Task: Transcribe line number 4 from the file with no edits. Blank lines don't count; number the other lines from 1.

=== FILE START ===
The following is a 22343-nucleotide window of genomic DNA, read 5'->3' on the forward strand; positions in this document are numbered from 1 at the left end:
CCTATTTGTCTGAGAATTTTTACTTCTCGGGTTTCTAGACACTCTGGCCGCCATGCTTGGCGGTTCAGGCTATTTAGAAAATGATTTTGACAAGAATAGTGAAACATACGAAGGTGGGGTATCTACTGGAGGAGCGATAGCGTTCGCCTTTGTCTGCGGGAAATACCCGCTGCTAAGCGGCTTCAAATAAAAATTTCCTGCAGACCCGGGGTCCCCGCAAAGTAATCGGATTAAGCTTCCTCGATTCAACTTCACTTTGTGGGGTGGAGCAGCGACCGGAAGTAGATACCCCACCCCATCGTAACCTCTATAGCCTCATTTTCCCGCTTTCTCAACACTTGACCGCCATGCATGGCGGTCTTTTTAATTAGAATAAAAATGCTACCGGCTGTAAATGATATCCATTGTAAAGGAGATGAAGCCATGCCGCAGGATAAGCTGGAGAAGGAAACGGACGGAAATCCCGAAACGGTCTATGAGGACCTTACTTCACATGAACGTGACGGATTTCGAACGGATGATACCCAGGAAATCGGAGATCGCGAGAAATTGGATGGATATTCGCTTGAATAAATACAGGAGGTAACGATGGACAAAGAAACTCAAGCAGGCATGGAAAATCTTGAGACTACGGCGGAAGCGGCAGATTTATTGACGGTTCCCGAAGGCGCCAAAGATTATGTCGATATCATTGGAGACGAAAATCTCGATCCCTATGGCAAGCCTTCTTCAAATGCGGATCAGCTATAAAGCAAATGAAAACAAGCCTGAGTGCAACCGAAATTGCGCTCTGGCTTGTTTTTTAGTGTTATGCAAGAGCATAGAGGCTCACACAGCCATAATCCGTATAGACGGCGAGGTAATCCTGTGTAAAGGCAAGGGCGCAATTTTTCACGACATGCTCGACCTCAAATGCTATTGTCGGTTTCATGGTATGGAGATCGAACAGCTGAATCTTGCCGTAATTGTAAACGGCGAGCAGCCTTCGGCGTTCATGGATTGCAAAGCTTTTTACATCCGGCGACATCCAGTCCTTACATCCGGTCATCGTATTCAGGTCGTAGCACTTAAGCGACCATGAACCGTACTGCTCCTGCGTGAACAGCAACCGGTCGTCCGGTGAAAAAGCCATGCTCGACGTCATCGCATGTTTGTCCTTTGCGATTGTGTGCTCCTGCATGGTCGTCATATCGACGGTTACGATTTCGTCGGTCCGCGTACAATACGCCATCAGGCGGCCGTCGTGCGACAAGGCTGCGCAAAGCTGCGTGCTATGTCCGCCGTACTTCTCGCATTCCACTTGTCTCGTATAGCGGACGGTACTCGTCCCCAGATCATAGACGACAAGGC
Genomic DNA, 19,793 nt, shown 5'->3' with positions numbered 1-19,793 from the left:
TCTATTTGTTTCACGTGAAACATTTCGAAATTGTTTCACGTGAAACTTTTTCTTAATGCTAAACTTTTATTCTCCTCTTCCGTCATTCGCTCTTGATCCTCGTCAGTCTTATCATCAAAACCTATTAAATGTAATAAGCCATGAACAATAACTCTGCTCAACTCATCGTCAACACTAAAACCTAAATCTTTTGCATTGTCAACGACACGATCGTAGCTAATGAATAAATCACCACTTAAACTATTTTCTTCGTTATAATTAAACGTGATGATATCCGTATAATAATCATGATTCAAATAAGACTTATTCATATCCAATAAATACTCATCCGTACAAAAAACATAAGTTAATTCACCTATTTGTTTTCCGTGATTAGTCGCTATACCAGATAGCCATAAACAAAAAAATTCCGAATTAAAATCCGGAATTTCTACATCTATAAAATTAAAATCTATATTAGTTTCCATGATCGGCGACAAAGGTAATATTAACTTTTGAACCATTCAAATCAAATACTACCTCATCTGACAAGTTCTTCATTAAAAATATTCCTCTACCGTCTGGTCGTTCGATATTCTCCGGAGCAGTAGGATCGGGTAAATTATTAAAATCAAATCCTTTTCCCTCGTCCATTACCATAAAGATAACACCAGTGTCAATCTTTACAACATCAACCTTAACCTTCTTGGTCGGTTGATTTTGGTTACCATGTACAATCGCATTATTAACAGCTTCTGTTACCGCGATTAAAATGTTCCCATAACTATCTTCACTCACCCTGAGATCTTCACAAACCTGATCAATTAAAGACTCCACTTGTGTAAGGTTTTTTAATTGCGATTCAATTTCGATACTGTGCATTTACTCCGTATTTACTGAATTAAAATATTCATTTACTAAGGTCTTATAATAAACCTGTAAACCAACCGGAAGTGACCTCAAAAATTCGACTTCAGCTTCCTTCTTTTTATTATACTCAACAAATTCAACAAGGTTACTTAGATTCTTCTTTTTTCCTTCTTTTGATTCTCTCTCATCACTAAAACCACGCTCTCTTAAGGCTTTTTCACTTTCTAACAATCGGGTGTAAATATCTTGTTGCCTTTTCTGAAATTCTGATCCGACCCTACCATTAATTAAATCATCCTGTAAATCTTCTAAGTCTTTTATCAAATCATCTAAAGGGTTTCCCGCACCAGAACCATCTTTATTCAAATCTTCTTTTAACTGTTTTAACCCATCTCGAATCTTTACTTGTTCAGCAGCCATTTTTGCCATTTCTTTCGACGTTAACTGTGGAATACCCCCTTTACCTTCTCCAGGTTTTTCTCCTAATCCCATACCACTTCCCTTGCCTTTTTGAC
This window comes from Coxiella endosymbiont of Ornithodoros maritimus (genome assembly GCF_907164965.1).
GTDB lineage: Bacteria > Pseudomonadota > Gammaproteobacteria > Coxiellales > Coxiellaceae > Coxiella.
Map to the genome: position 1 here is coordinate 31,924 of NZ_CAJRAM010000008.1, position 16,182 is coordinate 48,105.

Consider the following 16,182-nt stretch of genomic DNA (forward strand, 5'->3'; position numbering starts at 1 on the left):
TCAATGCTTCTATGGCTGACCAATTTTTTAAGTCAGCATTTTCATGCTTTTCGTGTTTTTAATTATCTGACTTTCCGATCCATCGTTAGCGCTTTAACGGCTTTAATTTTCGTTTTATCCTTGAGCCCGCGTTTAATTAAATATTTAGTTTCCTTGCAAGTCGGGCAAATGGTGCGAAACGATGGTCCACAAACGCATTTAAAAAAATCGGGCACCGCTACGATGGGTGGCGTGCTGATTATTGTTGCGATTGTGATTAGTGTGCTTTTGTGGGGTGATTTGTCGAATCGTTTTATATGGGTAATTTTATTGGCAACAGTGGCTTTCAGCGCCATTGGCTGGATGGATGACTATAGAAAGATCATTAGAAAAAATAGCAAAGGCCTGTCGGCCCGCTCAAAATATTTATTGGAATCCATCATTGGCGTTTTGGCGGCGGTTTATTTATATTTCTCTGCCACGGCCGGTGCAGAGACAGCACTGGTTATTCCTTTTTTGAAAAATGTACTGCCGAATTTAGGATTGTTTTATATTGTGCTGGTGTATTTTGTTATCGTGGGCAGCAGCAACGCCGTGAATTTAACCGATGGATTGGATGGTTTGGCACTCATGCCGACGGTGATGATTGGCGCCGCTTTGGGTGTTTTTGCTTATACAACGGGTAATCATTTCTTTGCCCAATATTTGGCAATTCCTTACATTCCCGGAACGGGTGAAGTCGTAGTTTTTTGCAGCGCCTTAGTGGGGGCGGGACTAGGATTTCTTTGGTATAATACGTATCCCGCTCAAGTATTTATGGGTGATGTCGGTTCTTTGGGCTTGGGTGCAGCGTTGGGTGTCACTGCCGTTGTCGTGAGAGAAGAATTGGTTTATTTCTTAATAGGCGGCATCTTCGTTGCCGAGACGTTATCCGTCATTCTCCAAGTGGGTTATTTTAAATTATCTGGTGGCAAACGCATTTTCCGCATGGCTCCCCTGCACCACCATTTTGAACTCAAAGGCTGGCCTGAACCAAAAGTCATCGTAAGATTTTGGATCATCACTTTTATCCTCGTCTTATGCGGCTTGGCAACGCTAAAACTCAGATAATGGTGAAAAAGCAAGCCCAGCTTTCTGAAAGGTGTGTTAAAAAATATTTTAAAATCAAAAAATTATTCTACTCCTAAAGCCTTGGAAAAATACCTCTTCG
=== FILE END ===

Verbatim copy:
TCTATTTGTTTCACGTGAAACATTTCGAAATTGTTTCACGTGAAACTTTTTCTTAATGCTAAACTTTTATTCTCCTCTTCCGTCATTCGCTCTTGATCCTCGTCAGTCTTATCATCAAAACCTATTAAATGTAATAAGCCATGAACAATAACTCTGCTCAACTCATCGTCAACACTAAAACCTAAATCTTTTGCATTGTCAACGACACGATCGTAGCTAATGAATAAATCACCACTTAAACTATTTTCTTCGTTATAATTAAACGTGATGATATCCGTATAATAATCATGATTCAAATAAGACTTATTCATATCCAATAAATACTCATCCGTACAAAAAACATAAGTTAATTCACCTATTTGTTTTCCGTGATTAGTCGCTATACCAGATAGCCATAAACAAAAAAATTCCGAATTAAAATCCGGAATTTCTACATCTATAAAATTAAAATCTATATTAGTTTCCATGATCGGCGACAAAGGTAATATTAACTTTTGAACCATTCAAATCAAATACTACCTCATCTGACAAGTTCTTCATTAAAAATATTCCTCTACCGTCTGGTCGTTCGATATTCTCCGGAGCAGTAGGATCGGGTAAATTATTAAAATCAAATCCTTTTCCCTCGTCCATTACCATAAAGATAACACCAGTGTCAATCTTTACAACATCAACCTTAACCTTCTTGGTCGGTTGATTTTGGTTACCATGTACAATCGCATTATTAACAGCTTCTGTTACCGCGATTAAAATGTTCCCATAACTATCTTCACTCACCCTGAGATCTTCACAAACCTGATCAATTAAAGACTCCACTTGTGTAAGGTTTTTTAATTGCGATTCAATTTCGATACTGTGCATTTACTCCGTATTTACTGAATTAAAATATTCATTTACTAAGGTCTTATAATAAACCTGTAAACCAACCGGAAGTGACCTCAAAAATTCGACTTCAGCTTCCTTCTTTTTATTATACTCAACAAATTCAACAAGGTTACTTAGATTCTTCTTTTTTCCTTCTTTTGATTCTCTCTCATCACTAAAACCACGCTCTCTTAAGGCTTTTTCACTTTCTAACAATCGGGTGTAAATATCTTGTTGCCTTTTCTGAAATTCTGATCCGACCCTACCATTAATTAAATCATCCTGTAAATCTTCTAAGTCTTTTATCAAATCATCTAAAGGGTTTCCCGCACCAGAACCATCTTTATTCAAATCTTCTTTTAACTGTTTTAACCCATCTCGAATCTTTACTTGTTCAGCAGCCATTTTTGCCATTTCTTTCGACGTTAACTGTGGAATACCCCCTTTACCTTCTCCAGGTTTTTCTCCTAATCCCATACCACTTCCCTTGCCTTTTTGAC